Mr. Sweeting was bantered about his stature—he was a little man, a mere boy in height and breadth compared with the athletic Malone; rallied on his musical accomplishments—he played the flute and sang hymns like a seraph, some young ladies of his parish thought; sneered at as “the ladies’ pet;” teased about his mamma and sisters, for whom poor Mr. Sweeting had some lingering regard, and of whom he was foolish enough now and then to speak in the presence of the priestly Paddy, from whose anatomy the bowels of natural affection had somehow been omitted.
The victims met these attacks each in his own way: Mr. Donne with a stilted self-complacency and half-sullen phlegm, the sole props of his otherwise somewhat rickety dignity; Mr. Sweeting with the indifference of a light, easy disposition, which never professed to have any dignity to maintain.
When Malone’s raillery became rather too offensive, which it soon did, they joined, in an attempt to turn the tables on him by asking him how many boys had shouted “Irish Peter!” after him as he came along the road that day (Malones name was Peter Malone—-the Rev. Peter Augustus Malone); requesting to be informed whether it was the mode in Ireland for clergymen to carry loaded pistols in their pockets, and a shillelah in their hands, when they made pastoral visits; inquiring the signification of such words as vele, firrum, hellum, storrum (so Mr. Malone invariably pronounced veil, firm, helm, storm), and employing such other methods of retaliation as the innate refinement of their minds suggested.
This, of course, would not do. Malone, being neither good-natured nor phlegmatic, was presently in a towering passion. He vociferated, gesticulated; Donne and Sweeting laughed. He reviled them as Saxons and snobs at the very top pitch of his high Celtic voice; they taunted him with being the native of a conquered land. He menaced rebellion in the name of his “counthry,” vented bitter hatred against English rule; they spoke of rags, beggary, and pestilence. The little parlour was in an uproar; you would have thought a duel must follow such virulent abuse; it seemed a wonder that Mr. and Mrs. Gale did not take alarm at the noise, and send for a constable to keep the peace. But they were accustomed to such demonstrations; they well knew that the curates never dined or took tea together without a little exercise of the sort, and were quite easy as to consequences, knowing that these clerical quarrels were as harmless as they were noisy, that they resulted in nothing, and that, on whatever terms the curates might part to-night, they would be sure to meet the best friends in the world to-morrow morning.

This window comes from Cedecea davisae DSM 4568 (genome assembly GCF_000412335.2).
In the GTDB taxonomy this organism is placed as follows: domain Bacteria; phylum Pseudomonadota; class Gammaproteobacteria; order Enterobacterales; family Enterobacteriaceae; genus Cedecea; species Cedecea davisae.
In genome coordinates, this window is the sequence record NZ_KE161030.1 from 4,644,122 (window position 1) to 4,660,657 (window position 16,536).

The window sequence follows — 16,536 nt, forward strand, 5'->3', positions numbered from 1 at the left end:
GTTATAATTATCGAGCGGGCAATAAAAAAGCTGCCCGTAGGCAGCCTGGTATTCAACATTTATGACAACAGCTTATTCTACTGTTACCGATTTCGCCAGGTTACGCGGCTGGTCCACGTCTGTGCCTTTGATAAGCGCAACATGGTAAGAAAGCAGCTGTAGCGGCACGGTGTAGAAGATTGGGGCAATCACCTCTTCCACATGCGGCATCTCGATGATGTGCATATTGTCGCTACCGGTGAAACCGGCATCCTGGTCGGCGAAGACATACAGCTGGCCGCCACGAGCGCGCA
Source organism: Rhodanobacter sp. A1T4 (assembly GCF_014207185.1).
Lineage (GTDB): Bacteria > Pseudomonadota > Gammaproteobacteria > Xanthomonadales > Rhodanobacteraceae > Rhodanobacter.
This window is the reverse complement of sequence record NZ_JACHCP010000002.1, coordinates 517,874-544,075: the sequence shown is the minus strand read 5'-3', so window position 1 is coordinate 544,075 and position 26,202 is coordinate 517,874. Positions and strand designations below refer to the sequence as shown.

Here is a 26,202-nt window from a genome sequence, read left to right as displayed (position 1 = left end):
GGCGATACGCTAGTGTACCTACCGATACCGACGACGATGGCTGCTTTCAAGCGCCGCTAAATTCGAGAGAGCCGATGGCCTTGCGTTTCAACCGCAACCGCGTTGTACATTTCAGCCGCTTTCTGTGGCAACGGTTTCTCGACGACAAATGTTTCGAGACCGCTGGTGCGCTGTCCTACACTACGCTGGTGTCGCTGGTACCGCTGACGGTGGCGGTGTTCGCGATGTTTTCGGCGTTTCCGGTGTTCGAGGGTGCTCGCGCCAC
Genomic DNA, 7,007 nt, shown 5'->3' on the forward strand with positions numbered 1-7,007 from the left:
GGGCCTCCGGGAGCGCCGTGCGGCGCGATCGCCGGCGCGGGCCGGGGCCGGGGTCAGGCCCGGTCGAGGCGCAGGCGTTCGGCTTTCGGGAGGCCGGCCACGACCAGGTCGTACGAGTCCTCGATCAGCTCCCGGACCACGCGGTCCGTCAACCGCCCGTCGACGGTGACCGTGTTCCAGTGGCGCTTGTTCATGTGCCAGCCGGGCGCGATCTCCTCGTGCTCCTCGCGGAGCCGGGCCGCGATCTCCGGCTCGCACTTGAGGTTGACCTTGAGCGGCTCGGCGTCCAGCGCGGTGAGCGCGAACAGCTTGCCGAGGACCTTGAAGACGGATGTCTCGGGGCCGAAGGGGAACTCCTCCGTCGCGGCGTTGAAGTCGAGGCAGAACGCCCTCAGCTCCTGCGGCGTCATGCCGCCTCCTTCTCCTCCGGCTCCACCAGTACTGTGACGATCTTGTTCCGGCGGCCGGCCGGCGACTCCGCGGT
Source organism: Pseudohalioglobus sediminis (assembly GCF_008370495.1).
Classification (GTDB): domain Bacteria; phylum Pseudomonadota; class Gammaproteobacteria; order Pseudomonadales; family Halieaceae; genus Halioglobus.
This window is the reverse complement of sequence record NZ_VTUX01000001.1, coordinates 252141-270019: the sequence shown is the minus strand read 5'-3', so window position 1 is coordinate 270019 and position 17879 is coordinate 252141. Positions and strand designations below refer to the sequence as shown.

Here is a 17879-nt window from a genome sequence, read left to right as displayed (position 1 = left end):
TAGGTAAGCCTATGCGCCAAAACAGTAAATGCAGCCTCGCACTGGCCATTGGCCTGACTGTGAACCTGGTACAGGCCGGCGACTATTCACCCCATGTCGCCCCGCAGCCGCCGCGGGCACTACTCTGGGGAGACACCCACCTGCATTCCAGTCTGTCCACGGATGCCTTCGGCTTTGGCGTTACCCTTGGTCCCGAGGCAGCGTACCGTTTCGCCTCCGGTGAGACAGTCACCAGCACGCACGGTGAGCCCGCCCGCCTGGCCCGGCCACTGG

As the worthy pair were sitting by their kitchen fire, listening to the repeated and sonorous contact of Malone’s fist with the mahogany plane of the parlour table, and to the consequent start and jingle of decanters and glasses following each assault, to the mocking laughter of the allied English disputants, and the stuttering declamation of the isolated Hibernian—as they thus sat, a foot was heard on the outer door-step, and the knocker quivered to a sharp appeal.
Mr. Gale went and opened.
“Whom have you upstairs in the parlour?” asked a voice—a rather remarkable voice, nasal in tone, abrupt in utterance.
“O Mr. Helstone, is it you, sir? I could hardly see you for the darkness; it is so soon dark now. Will you walk in, sir?”
“I want to know first whether it is worth my while walking in. Whom have you upstairs?”
“The curates, sir.”
“What! all of them?”
“Been dining here?”
“That will do.”
With these words a person entered—a middle-aged man, in black. He walked straight across the kitchen to an inner door, opened it, inclined his head forward, and stood listening. There was something to listen to, for the noise above was just then louder than ever.
“Hey!” he ejaculated to himself; then turning to Mr. Gale—”Have you often this sort of work?”
Mr. Gale had been a churchwarden, and was indulgent to the clergy.
“They’re young, you know, sir—they’re young,” said he deprecatingly.
“Young! They want caning. Bad boys—bad boys! And if you were a Dissenter, John Gale, instead of being a good Churchman, they’d do the like—they’d expose themselves; but I’ll——”
By way of finish to this sentence, he passed through the inner door, drew it after him, and mounted the stair. Again he listened a few minutes when he arrived at the upper room. Making entrance without warning, he stood before the curates.